Spot rates and volume from China to the U.S. East Coast continued to rise through March, signs that West Coast congestion is still driving cargo owners to other ports.
Eastbound spot rates on the China-East Coast lane were up almost 11 percent in March year-over-year, according to the Shanghai Containerised Freight Index.
In March, the top 7 carriers in that lane — Maersk Line, Evergreen Line, Mediterranean Shipping Co., CMA CGM, Hanjin Shipping, Cosco and Yang Ming Line — moved 38 percent more TEUs from China to the East Coast year-over-year, a 6 percent increase over February amounting to 134,000 TEUs moved in March alone, according to PIERS, a sister company of JOC.com within IHS Maritime and Trade.
Not only are shipping lines still opting for East Coast ports, said JOC analyst Keith Bucco.
“But it looks like it’s even having a little bit of an uptick,” he said. “We are actually seeing some specific carriers with cargo increases to the East Coast.”
Maersk Line, the largest carrier in the lane, moved 26,000 TEUs from China to the East Coast in March alone, up 48 percent and over 8,000 more TEUs year-over-year, according to PIERS.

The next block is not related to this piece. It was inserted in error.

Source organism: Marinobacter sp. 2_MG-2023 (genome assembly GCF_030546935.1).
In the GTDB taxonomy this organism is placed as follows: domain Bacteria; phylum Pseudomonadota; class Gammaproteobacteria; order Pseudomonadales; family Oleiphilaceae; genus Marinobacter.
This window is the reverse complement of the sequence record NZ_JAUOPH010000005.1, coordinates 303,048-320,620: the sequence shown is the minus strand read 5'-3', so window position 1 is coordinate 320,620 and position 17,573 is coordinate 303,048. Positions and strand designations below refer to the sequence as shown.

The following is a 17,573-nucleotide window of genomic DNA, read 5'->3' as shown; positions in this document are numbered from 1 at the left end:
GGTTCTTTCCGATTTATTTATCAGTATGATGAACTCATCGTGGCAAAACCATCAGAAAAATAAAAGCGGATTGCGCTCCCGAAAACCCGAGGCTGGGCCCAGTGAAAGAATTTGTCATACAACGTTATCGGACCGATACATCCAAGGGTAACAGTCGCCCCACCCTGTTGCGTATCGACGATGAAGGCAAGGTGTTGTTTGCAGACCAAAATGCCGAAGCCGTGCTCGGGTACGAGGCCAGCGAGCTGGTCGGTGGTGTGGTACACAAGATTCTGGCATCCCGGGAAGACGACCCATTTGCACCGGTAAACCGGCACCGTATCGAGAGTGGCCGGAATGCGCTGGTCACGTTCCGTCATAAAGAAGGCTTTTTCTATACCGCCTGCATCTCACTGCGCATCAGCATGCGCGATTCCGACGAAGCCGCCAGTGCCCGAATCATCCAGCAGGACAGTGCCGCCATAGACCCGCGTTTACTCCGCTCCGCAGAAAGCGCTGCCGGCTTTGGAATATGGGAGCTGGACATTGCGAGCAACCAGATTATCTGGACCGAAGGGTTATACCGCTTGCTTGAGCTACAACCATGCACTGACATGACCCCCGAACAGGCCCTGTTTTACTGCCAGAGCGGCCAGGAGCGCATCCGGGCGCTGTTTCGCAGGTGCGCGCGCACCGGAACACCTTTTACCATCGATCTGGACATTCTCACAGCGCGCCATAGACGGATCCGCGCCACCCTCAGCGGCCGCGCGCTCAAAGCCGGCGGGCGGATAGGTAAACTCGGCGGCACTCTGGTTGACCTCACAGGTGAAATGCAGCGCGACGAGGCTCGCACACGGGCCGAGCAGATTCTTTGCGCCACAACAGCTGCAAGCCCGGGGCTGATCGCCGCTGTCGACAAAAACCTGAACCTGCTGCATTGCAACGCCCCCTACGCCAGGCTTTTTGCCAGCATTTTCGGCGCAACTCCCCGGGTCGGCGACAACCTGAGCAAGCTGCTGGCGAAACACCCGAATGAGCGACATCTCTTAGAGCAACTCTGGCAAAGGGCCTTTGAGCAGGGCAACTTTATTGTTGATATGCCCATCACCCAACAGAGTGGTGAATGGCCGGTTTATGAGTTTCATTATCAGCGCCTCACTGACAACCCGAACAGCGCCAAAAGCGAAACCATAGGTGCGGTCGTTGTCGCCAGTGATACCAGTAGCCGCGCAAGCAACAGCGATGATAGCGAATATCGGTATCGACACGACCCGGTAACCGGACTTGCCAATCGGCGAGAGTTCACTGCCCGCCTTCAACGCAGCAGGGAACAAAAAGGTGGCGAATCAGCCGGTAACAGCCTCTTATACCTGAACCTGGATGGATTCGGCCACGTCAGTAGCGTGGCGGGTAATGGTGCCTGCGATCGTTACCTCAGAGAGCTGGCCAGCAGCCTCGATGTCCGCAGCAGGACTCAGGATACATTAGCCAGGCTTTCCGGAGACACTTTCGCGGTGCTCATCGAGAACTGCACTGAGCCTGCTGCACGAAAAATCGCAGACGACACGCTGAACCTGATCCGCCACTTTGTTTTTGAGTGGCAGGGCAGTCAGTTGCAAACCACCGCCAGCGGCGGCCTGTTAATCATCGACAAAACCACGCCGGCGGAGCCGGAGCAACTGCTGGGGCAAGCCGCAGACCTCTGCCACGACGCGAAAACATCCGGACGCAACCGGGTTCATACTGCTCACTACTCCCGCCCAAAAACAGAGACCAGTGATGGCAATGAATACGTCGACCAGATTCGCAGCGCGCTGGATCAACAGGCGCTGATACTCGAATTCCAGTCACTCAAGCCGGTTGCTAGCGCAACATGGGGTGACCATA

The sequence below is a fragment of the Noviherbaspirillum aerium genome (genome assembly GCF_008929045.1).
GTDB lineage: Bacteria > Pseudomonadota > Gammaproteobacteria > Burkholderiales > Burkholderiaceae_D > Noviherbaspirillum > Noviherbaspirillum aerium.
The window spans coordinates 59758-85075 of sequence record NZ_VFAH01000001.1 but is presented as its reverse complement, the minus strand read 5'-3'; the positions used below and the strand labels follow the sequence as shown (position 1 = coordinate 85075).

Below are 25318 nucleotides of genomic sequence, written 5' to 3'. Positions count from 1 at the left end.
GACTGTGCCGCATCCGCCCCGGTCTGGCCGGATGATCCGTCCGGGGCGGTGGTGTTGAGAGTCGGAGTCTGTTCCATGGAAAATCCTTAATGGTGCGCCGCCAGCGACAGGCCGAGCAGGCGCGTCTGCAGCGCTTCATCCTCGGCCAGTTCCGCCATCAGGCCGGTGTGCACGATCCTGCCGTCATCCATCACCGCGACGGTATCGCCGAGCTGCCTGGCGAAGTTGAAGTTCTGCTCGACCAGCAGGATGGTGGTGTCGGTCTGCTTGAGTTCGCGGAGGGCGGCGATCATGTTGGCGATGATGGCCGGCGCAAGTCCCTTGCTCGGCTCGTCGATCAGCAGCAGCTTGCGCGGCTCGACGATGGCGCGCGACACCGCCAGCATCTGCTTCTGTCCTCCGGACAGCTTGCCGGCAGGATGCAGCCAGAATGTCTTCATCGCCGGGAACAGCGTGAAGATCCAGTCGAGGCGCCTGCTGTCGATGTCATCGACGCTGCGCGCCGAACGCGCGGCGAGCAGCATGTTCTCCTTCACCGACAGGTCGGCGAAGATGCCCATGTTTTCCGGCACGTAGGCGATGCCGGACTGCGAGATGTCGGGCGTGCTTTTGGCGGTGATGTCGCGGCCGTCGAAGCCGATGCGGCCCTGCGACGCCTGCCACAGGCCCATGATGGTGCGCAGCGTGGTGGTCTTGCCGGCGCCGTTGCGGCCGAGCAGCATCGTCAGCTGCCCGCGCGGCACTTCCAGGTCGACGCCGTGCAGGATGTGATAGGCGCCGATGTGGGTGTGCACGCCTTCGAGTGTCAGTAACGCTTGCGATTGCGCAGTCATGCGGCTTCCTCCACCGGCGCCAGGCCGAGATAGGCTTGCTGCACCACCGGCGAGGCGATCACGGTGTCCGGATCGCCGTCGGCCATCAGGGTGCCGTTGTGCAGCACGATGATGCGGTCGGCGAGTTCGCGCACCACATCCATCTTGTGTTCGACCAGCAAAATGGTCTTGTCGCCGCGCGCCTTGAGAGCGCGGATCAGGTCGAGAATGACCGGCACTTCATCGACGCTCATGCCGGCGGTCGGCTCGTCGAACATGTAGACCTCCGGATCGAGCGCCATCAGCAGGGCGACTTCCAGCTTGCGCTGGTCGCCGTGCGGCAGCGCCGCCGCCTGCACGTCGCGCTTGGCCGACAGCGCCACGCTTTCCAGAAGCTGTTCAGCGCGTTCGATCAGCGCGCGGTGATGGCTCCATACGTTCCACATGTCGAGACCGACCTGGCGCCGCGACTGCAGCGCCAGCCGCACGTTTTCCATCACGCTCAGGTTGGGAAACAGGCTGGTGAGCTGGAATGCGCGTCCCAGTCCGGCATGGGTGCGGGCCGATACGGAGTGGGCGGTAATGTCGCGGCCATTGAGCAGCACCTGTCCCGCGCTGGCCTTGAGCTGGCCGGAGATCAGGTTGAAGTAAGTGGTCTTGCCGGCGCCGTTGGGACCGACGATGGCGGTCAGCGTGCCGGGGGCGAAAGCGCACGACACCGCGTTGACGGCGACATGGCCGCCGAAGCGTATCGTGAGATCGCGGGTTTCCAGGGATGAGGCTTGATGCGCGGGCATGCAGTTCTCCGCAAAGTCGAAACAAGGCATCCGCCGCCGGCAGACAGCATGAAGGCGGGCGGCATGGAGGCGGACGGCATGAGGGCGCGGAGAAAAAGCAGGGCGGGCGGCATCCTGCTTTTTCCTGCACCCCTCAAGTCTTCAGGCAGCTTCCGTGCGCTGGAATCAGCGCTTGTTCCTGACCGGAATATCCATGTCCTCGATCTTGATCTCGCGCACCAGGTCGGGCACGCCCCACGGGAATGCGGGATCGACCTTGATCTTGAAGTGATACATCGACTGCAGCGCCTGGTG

Evergreen, Hanjin, Cosco, Yang Ming, they all had significant increases March over March.
It’s the most Chinese imports the U.S. East Coast has seen in nearly two years, Bucco said.
“It hasn’t been this high or stayed this high since October 2013,” he told JOC.com on Friday. “It seems that because of all the congestion on the West Coast, shippers started diverting cargo to the East Coast last year and it seems like that has stayed the trend.”
Shippers started diverting cargo during the peak of the West Coast port crisis in late spring.
In January, the peak period for shippers importing products for the Easter and early summer sales, labor negotiations between the Pacific Maritime Association and the International Longshore and Warehouse Union deteriorated.
Frustrated by the deadlock in negotiations, shippers diverted goods through gateways further north in Canada, further south in Mexico and through the Panama and Suez canals to the U.S. East Coast.
In that month alone, Global Port Tracker reported East Coast ports handled 45 percent of all cargo container traffic entering the United States, up from 36 percent year-over-year. Asia-East Coast spot rates skyrocketed.
By mid-January, the all-water spot rate from Asia to the East Coast rose $247 to $4,747 per 40-foot container in one week, almost double what it was in the same week the year before, according to the SCFI.
A month later, the PMA and the ILWU would reach a tentative five-year agreement and port operators promised to restore productivity and reclaim lost cargo traffic.
Nevertheless, the cargo diversions have not reversed course, said Bucco.
In March, a month after union leaders and port operators shook hands, cargo was still being pushed to the East Coast.
“It all seems like an indicator this is here to stay for a while,” Bucco said.